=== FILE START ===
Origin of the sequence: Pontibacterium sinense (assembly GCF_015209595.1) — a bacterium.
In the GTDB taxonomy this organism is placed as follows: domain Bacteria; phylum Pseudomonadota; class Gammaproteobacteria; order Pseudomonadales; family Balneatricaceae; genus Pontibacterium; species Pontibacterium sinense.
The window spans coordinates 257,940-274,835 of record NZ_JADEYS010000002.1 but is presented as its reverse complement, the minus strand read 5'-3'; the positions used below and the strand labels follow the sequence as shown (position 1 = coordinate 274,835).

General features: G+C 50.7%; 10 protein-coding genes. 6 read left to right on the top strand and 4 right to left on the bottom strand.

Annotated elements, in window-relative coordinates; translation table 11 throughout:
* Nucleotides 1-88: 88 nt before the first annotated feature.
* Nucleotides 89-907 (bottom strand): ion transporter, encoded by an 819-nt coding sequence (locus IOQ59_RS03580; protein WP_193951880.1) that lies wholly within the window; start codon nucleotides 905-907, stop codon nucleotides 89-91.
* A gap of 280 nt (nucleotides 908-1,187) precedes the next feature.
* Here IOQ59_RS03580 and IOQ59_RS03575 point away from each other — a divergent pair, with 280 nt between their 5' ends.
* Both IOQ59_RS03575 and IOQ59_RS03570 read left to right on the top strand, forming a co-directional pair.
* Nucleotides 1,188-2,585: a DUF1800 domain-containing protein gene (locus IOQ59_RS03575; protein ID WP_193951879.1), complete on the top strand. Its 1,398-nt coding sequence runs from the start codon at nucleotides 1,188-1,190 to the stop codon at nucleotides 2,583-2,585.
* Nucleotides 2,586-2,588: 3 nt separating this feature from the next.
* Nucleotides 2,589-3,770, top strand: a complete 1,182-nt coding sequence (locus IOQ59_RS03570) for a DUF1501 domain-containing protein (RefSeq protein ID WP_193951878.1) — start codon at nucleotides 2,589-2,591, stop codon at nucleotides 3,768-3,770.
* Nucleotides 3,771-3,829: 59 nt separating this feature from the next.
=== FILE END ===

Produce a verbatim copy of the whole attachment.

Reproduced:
Origin of the sequence: Pontibacterium sinense (assembly GCF_015209595.1) — a bacterium.
In the GTDB taxonomy this organism is placed as follows: domain Bacteria; phylum Pseudomonadota; class Gammaproteobacteria; order Pseudomonadales; family Balneatricaceae; genus Pontibacterium; species Pontibacterium sinense.
The window spans coordinates 257,940-274,835 of record NZ_JADEYS010000002.1 but is presented as its reverse complement, the minus strand read 5'-3'; the positions used below and the strand labels follow the sequence as shown (position 1 = coordinate 274,835).

General features: G+C 50.7%; 10 protein-coding genes. 6 read left to right on the top strand and 4 right to left on the bottom strand.

Annotated elements, in window-relative coordinates; translation table 11 throughout:
* Nucleotides 1-88: 88 nt before the first annotated feature.
* Nucleotides 89-907 (bottom strand): ion transporter, encoded by an 819-nt coding sequence (locus IOQ59_RS03580; protein WP_193951880.1) that lies wholly within the window; start codon nucleotides 905-907, stop codon nucleotides 89-91.
* A gap of 280 nt (nucleotides 908-1,187) precedes the next feature.
* Here IOQ59_RS03580 and IOQ59_RS03575 point away from each other — a divergent pair, with 280 nt between their 5' ends.
* Both IOQ59_RS03575 and IOQ59_RS03570 read left to right on the top strand, forming a co-directional pair.
* Nucleotides 1,188-2,585: a DUF1800 domain-containing protein gene (locus IOQ59_RS03575; protein ID WP_193951879.1), complete on the top strand. Its 1,398-nt coding sequence runs from the start codon at nucleotides 1,188-1,190 to the stop codon at nucleotides 2,583-2,585.
* Nucleotides 2,586-2,588: 3 nt separating this feature from the next.
* Nucleotides 2,589-3,770, top strand: a complete 1,182-nt coding sequence (locus IOQ59_RS03570) for a DUF1501 domain-containing protein (RefSeq protein ID WP_193951878.1) — start codon at nucleotides 2,589-2,591, stop codon at nucleotides 3,768-3,770.
* Nucleotides 3,771-3,829: 59 nt separating this feature from the next.